A Zimbabwean preacher leading the biggest protests against President Robert Mugabe in a decade was arrested and charged with inciting public violence but urged activists in a pre- recorded video to go ahead with demonstrations planned for Wednesday.
Baptist minister Evan Mawarire – who has issued a series of online videos tapping into mounting public anger over corruption, high unemployment and economic woes – has since April become the face of a popular social media movement.
“Yes, he has been arrested for inciting public violence and disturbing peace,” his lawyer Harrison Nkomo told Reuters, adding that police were searching Mawarire’s home in Harare.
Mugabe, Africa’s oldest leader at 92, has led the former British colony since independence in 1980, during which time it has slid from being one of the continent’s most promising countries to an economic basket case with a reputation for rights abuses.
Human rights lawyers said the law under which Mawarire had been charged carried a prison sentence of up to 10 years.
Police spokeswoman Charity Charamba was not immediately available to comment on the charges.
Mawarire had earlier been summoned by the police criminal investigations department but had said he had not broken any law.
Mawarire called a one day shut-down protest last week that closed businesses across the southern African nation, the biggest strike action since 2005.
More protests were planned on Wednesday and Thursday as part of his #ThisFlag movement – a reference to a reflection on the colors of the national flag during one of his talks.
Zimbabweans’ use of the Internet in recent weeks to mobilize street protests have bypassed traditional opposition parties.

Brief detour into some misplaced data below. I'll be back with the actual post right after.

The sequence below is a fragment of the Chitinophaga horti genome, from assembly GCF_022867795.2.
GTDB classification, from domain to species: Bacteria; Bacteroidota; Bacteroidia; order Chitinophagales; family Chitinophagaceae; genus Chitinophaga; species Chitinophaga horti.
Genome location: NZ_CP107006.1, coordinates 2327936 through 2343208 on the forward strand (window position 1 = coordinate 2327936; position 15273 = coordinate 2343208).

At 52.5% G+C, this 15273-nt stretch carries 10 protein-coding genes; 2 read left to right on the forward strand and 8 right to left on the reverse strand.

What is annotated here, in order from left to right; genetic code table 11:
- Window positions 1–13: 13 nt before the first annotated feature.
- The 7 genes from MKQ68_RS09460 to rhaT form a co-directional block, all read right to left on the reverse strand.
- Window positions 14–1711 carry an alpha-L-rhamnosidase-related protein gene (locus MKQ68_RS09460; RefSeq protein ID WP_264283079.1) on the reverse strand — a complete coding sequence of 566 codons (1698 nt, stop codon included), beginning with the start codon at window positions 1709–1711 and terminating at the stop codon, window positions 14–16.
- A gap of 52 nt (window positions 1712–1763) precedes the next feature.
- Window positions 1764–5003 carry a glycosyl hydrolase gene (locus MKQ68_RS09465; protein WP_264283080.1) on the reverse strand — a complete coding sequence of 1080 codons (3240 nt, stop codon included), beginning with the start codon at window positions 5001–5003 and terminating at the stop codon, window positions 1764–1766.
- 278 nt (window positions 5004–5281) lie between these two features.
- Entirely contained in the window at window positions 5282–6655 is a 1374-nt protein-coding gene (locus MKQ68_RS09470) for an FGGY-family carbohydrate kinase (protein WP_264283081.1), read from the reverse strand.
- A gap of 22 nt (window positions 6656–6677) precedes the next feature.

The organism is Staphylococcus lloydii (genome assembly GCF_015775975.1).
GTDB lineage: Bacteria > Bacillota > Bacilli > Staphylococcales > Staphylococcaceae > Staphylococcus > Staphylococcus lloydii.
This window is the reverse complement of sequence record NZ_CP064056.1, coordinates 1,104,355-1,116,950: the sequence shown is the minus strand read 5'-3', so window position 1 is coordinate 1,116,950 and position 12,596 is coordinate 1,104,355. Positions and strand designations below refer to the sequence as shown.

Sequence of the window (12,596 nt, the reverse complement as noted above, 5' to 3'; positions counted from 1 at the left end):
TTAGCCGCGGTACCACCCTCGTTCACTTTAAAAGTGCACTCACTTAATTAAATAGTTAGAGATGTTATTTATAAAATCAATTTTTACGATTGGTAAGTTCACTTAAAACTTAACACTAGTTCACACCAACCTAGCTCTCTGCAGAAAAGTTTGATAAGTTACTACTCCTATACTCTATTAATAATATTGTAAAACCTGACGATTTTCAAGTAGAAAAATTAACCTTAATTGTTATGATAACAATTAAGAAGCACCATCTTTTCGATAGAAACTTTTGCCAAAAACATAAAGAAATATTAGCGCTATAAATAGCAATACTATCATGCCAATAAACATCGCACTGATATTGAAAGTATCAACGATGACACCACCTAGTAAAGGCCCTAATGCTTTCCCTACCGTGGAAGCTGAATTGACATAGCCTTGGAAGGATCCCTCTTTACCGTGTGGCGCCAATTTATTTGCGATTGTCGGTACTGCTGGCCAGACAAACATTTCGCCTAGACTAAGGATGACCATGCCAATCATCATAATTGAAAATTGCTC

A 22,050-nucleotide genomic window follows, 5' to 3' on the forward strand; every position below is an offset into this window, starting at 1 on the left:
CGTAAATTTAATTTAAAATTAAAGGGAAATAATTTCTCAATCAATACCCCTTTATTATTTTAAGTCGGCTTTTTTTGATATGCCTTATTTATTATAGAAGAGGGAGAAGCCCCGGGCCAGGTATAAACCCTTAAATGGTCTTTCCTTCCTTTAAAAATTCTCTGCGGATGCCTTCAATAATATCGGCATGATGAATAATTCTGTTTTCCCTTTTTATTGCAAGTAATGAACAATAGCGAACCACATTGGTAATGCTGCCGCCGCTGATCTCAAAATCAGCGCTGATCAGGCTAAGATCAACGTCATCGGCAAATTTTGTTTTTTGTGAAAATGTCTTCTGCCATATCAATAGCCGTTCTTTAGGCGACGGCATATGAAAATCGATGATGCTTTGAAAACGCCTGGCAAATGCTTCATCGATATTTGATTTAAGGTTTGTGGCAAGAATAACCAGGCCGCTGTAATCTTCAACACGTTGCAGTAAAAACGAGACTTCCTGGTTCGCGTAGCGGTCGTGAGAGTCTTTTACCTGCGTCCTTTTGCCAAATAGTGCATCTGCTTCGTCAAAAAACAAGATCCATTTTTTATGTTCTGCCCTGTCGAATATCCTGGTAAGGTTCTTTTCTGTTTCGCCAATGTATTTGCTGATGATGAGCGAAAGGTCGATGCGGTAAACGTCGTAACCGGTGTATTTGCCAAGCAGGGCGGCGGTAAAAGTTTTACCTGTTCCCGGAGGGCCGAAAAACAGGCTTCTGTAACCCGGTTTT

In a pre-recorded video posted on #ThisFlag after he was charged, Mawarire said his arrest should not stop Zimbabweans going ahead with demonstrations.
“No matter what has happened to me, you and I have done well, we have stood up and raised our voices to build this nation,” Mawarire said.
Last Friday police summoned and arrested Prosper Mkwananzi, spokesman for social media group Tajamuka (We refuse), on charges of public violence. Mkwananzi was released on bail on Monday.
Mawarire has become a household name among Zimbabwe’s 13 million people since starting his #ThisFlag campaign this year, with some even likening him and his adherence to non-violence to Indian anti-colonial hero Mahatma Ghandi.
“There is nothing wrong from learning from the people like Gandhi because they achieved a lot of things in pushing the non-violent aspect of things,” he said in an interview this month with the Zimbabwe Independent newspaper.
“If we fight violence with violence, the result will be more violence,” he said. “There comes a time when we have to use a different strategy to that being used by the people we are confronting.”